Enjoy a taste of paradise with these recipes from the Florida Keys.
Cooking On The Go
By Janet Groene, F47166
“Going all the way” in your motorhome while traveling in Florida means taking the long, sometimes exasperating Overseas Highway (the southernmost leg of U.S. 1) from Miami to Key West. On the way you’ll pass roadside stands selling fresh produce such as avocados, soursop, guava, star fruit, and real Key limes (which are small and yellow when fully ripe, not to be confused with the familiar green Persian lime). Homestead, on the mainland, is an agricultural area and a good place to stock up.
In-the-know travelers realize that the Florida Keys are about the same temperature all year. During the summer, ocean breezes blow across the islands and cooling showers are more frequent. The sea is settled and more clear for snorkeling and diving. Fishing is fantastic and, best of all, campgrounds aren’t crowded with snowbirds.
Fine restaurants can be found throughout the Keys. In Key West you can revel in a carnival of cuisine ranging from inexpensive Cuban dishes, served from windows that open onto the street, to pricey gourmet restaurants hidden in jasmine-scented courtyards. Catch the maverick mood of the Conch Republic (which really did secede from the United States briefly in 1982), then try tropical treats like these.
Black Bean/Avocado Salsa
Tired of the same old salsa? Try adding creamy avocado for a change.
1 medium avocado, ripe but firm, peeled and diced
1/4 cup lime juice
1 15-ounce can black beans, drained and rinsed
½ teaspoon garlic salt
1 tablespoon vegetable oil
3 scallions, sliced white and light green parts
2 tablespoons finely minced cilantro or parsley
Hot pepper sauce to taste
Freshly ground pepper to taste
Combine the diced avocado and lime juice to coat well, then add the remaining ingredients and chill. Serve over meat, chicken, ham, or fresh fish.
Dilly Caper Dip
Capers pack a huge burst of taste, so keep them on hand for sauces like this one. Spoon this dip over fried or grilled Keys seafood, or serve in a small dish as a condiment for tail-on shrimp.
1 8-ounce carton sour cream
1 cup mayonnaise
1 8-ounce carton lemon-flavored yogurt
2 to 3 tablespoons capers, well drained
2 teaspoons Dijon-style mustard
1 teaspoon dried dillweed
Freshly ground pepper, optional
Mix everything together and chill. This recipe makes three cups of dip.
Sopa De Camarones (Cuban-Style Shrimp Soup)
Ultra-pasteurized half-and-half keeps for weeks, so it’s an ideal staple to keep in your refrigerator for the long haul. Make sure to check the use-by date.
1 pound shelled, deveined shrimp
1 medium onion, diced
1 teaspoon minced garlic
2 tablespoons butter
1 15-ounce can diced tomatoes
1 15-ounce can whole-kernel corn
2 or 3 large Idaho potatoes, peeled and diced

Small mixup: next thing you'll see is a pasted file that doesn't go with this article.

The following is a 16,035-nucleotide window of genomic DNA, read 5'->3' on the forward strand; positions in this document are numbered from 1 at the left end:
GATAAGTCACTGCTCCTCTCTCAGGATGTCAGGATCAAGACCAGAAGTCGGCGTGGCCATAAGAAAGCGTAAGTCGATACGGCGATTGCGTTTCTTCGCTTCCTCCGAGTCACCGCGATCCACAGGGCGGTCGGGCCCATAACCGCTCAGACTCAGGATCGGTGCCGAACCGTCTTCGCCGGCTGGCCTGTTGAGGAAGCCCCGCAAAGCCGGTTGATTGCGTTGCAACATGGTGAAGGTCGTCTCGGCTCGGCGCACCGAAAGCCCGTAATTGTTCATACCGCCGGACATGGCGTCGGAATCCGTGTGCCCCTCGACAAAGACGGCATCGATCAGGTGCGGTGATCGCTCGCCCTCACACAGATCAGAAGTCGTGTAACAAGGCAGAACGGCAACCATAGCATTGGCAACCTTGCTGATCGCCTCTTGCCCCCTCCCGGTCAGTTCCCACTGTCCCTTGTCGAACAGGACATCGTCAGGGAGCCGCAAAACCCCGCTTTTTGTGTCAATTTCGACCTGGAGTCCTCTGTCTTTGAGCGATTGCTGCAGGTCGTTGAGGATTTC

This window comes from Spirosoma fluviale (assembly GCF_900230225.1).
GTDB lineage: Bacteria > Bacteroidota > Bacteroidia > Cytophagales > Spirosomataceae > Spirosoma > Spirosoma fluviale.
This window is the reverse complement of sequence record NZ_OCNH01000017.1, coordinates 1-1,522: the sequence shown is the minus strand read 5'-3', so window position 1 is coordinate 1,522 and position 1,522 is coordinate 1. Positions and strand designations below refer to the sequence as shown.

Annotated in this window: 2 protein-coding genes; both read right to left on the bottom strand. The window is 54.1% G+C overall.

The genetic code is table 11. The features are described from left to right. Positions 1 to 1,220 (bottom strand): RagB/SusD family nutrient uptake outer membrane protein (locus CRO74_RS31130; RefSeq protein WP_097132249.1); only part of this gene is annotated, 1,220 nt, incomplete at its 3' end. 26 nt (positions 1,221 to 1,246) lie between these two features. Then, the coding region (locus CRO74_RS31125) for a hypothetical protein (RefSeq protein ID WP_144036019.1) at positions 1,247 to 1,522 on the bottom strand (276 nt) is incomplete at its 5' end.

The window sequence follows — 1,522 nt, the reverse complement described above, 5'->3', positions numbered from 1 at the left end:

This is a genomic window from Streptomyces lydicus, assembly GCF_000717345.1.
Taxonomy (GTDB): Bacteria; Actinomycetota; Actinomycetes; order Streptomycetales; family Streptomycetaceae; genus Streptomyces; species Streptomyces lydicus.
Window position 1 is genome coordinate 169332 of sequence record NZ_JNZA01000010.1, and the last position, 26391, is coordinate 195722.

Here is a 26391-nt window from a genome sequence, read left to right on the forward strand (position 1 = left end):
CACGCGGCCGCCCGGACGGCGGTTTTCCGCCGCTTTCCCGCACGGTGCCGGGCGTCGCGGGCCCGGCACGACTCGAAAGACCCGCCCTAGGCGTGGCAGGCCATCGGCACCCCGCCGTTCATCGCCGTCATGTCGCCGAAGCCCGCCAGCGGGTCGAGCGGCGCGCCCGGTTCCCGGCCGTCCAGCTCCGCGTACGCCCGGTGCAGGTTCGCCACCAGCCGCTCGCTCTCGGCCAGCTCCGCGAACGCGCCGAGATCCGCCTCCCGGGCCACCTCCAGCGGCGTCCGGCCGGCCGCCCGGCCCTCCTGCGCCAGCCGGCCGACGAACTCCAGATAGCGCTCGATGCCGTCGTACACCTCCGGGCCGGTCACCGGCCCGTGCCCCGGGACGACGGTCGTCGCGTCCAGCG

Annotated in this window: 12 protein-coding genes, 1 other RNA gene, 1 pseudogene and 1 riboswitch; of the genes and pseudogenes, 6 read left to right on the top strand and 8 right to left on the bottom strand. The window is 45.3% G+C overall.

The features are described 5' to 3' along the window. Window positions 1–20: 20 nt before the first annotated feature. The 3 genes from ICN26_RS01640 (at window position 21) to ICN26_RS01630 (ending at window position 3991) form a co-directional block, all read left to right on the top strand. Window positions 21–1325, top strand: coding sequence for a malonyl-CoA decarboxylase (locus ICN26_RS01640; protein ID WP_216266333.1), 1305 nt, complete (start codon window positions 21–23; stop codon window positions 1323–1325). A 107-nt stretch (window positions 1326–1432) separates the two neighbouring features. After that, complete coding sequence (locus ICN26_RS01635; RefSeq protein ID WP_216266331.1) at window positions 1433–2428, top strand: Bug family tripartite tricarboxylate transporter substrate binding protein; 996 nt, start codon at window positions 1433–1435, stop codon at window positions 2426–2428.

1 fish-flavored bouillon cube
1 cup water
1 bay leaf
Salt, pepper to taste
1 quart half-and-half
Thaw the shrimp; remove the tails, if any; and set aside. In a pot, fry the onion and garlic in butter. Add the tomatoes, corn, potatoes, bouillon, and water to the pot; bring it all to a boil; add the bay leaf; cover; and simmer over low heat until the potatoes are tender. Increase the heat and stir in the shrimp, cooking until it turns pink. Remove the bay leaf; reduce heat; season to taste; stir in the half-and-half ; and ladle into soup bowls. This recipe makes four to six servings.
This is the perfect side dish, a relative of polenta but with a West Indies spin that has spilled over into the Keys. Some cooks save a little of the okra water to add to the water used to cook the cornmeal.
1 10-ounce package frozen okra, cooked according to package directions
1 cup yellow cornmeal
1 teaspoon salt
2 cups water
½ stick butter
After cooking the okra, drain it and set aside. Stir the cornmeal and salt into 2 cups of cold water and bring to a boil, stirring constantly, until thick, which should take approximately five minutes. The cornmeal should be the consistency of creamy mashed potatoes. Turn off the heat; stir in the butter and the okra; and serve hot as a starch dish with meat from the grill. This recipe makes four to six servings.
Key West’s Best Chicken Breast
6 boneless, skinless chicken breast halves
1/3 cup Key lime juice
2 tablespoons olive oil
1/4 cup rum
1 tablespoon soy sauce
1 teaspoon minced garlic
3 tablespoons Dijon-style mustard
Put the chicken in a roomy, self-sealing plastic bag. Whisk together the other ingredients to make a marinade and pour into the bag. Seal and move the contents of the bag around so the chicken is completely covered with marinade. Refrigerate for eight hours, moving occasionally to distribute the marinade. To cook, prepare a medium-hot grill. Grill the chicken, turning several times, until it tests done. Discard the marinade.
1 small banana
1/4 cup vegetable oil
1 teaspoon flavoring (vanilla, coconut, lemon, or rum extract)
½ cup sugar
1 ½ cups self-rising flour
Small pinch baking soda
½ cup diced mango